Saturday, 22 December 2012

Dual Decapitated Hermes 3000s

There are many stories of heads looking back at their bodies with a look of shock and surprise after they had the old guillotine treatment. I’m just glad that typewriters don’t have eyes and that they can’t look back at themselves. The carriage can’t look back at the main frame and think, “Oh bugger.”


These two Hermes 3000s came home with me after a trip to Robert Messenger’s (see his brilliant blog here). He thought that a project would be good for me and that it would help my understanding of the workings of a typewriter. I’m quite sure of that and to be honest I’m looking forward to it. But, like so many things, it will have to be done “after Christmas” – a time that I won’t want to end and will most likely need to go one for ever and ever to get everything I need to done.


Both machines don’t have their carriages installed at the moment. One machine’s main spring has broken inside its case, and the other machine’s type-bar segment is jammed; the same machine’s chassis is spotted with rust.

The rusty machine has Pica type – fairly bog standard – while the machine with the broken spring has techno elite. Because I have a preference for bog standard typefaces, I’ll most likely end up going to the effort of cleaning out the rust. I might fall back on this claim because I won’t have the patience or I simply won’t be bothered, and could well, at this stage, end up settling with techno.

Cosmetically, both machines are in good shape, both have a few minor scrapes here and there, though. In keeping with the tradition of Hermes 3000s, there is a broken platen knob:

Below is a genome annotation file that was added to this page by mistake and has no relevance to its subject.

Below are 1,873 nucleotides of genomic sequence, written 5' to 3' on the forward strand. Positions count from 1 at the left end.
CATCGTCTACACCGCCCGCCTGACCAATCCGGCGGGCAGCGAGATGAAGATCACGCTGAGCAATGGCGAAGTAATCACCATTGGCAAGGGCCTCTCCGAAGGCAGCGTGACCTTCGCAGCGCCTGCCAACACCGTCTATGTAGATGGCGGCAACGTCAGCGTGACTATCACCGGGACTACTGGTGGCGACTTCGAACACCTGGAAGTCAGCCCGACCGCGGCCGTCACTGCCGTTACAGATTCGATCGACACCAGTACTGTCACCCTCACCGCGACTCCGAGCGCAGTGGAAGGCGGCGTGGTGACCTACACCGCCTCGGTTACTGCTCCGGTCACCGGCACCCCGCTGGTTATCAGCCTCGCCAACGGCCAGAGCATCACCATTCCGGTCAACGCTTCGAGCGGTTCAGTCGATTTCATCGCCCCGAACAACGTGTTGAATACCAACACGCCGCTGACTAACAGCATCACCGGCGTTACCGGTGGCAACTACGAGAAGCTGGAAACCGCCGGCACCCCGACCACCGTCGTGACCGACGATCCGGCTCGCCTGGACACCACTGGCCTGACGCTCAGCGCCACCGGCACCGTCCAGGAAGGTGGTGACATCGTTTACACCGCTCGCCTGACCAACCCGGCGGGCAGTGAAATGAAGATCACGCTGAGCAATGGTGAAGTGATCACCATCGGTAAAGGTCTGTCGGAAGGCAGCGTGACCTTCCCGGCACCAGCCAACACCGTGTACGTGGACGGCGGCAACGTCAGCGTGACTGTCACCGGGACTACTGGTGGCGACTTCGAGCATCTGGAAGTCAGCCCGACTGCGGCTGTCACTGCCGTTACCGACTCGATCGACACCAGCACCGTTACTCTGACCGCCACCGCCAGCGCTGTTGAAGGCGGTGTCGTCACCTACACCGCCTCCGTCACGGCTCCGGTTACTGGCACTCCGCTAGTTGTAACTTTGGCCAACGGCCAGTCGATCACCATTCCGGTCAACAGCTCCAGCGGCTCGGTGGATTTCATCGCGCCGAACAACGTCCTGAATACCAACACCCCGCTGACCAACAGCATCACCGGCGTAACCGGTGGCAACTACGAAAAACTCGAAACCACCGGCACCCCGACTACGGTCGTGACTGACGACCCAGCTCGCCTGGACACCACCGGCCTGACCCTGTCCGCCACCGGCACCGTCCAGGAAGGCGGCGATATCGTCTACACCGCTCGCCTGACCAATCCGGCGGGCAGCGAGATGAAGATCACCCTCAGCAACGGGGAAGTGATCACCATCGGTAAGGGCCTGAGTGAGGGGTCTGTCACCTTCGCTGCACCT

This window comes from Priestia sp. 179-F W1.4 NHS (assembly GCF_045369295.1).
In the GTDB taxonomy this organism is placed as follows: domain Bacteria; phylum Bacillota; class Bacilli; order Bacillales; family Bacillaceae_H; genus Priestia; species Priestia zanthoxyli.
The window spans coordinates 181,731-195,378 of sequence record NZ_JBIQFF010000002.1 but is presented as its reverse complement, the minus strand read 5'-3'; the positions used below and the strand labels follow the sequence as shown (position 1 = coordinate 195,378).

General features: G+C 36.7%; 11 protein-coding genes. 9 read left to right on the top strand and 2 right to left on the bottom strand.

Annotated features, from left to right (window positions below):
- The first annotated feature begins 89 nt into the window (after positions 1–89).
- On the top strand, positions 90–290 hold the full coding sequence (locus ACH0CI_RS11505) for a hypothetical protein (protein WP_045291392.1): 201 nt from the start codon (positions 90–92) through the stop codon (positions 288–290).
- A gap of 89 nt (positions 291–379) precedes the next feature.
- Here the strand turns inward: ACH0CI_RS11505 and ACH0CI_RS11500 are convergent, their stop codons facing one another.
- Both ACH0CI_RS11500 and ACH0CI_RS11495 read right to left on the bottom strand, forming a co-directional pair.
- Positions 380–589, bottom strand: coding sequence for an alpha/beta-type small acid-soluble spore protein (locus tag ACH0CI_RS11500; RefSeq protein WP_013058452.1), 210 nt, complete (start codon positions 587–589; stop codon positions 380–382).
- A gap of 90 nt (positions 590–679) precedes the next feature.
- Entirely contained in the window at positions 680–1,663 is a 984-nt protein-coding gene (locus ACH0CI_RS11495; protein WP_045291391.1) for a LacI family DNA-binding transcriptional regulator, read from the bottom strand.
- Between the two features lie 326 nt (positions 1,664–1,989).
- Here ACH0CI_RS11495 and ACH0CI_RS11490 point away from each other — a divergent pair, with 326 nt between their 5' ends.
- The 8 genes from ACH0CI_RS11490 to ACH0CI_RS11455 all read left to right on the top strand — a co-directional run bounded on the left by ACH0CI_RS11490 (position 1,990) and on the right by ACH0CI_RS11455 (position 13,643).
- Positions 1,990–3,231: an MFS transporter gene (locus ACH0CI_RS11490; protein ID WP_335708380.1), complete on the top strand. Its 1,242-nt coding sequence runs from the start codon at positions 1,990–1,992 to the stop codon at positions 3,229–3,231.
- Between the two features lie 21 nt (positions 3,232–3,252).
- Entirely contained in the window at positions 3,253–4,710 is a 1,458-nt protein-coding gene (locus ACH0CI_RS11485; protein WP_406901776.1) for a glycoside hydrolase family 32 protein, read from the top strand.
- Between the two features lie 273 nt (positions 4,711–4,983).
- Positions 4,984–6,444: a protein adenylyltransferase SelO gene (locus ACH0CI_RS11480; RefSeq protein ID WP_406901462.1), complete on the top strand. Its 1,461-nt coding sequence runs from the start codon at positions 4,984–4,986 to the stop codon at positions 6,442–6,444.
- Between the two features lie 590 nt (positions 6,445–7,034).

I do have a spare, luckily, and I’m very thankful I won’t have to go to immense lengths to figure out a replacement.

So, if all goes to plan, I’ll have a very nice Hermes 3000 to start the school year with. I’m looking forward to it, having heard so much about them. And thank you again, Robert Messenger!



  1. Removing the carriage seems to be the long way around to a solution for something! What needed such drastic action?

    1. While I don't really know, I think it was to replace the Main Spring on one of the machines. It makes it a whole lot easier to get to if you take the carriage off - even though that itself is, as you say, drastic.

    2. I've never done that with the carriage off. Shell off, yes. Not the carriage. Mind you, you need to partially dismantle the carriage to get the shell off.

      Give me a yell next time you get stuck. I can probably walk you through the repair if you need a hand.

  2. Those broken knobs are puzzling - we never see them in Switzerland, and I can tell you, we see a lot of Hermes 3000s!

    1. Perhaps the Swiss kept the better quality knobs for their local market and that's why they didn't break, while the "factory seconds" were exported to the rest of the world... the Swiss are crafty, aren't they?
      No, maybe it wasn't that - they can't have been that crafty when it came to platen exports. Perhaps the Swiss are a lot more gentle and peaceful and don't go breaking Hermes 3000 knobs all the time like the American and Australians have obviously done!

    2. My understanding is that the plastics were always mixed wrong. Mind you, closer to home you'd probably find that the replacement parts were easily sourced within the normal life of those machines.

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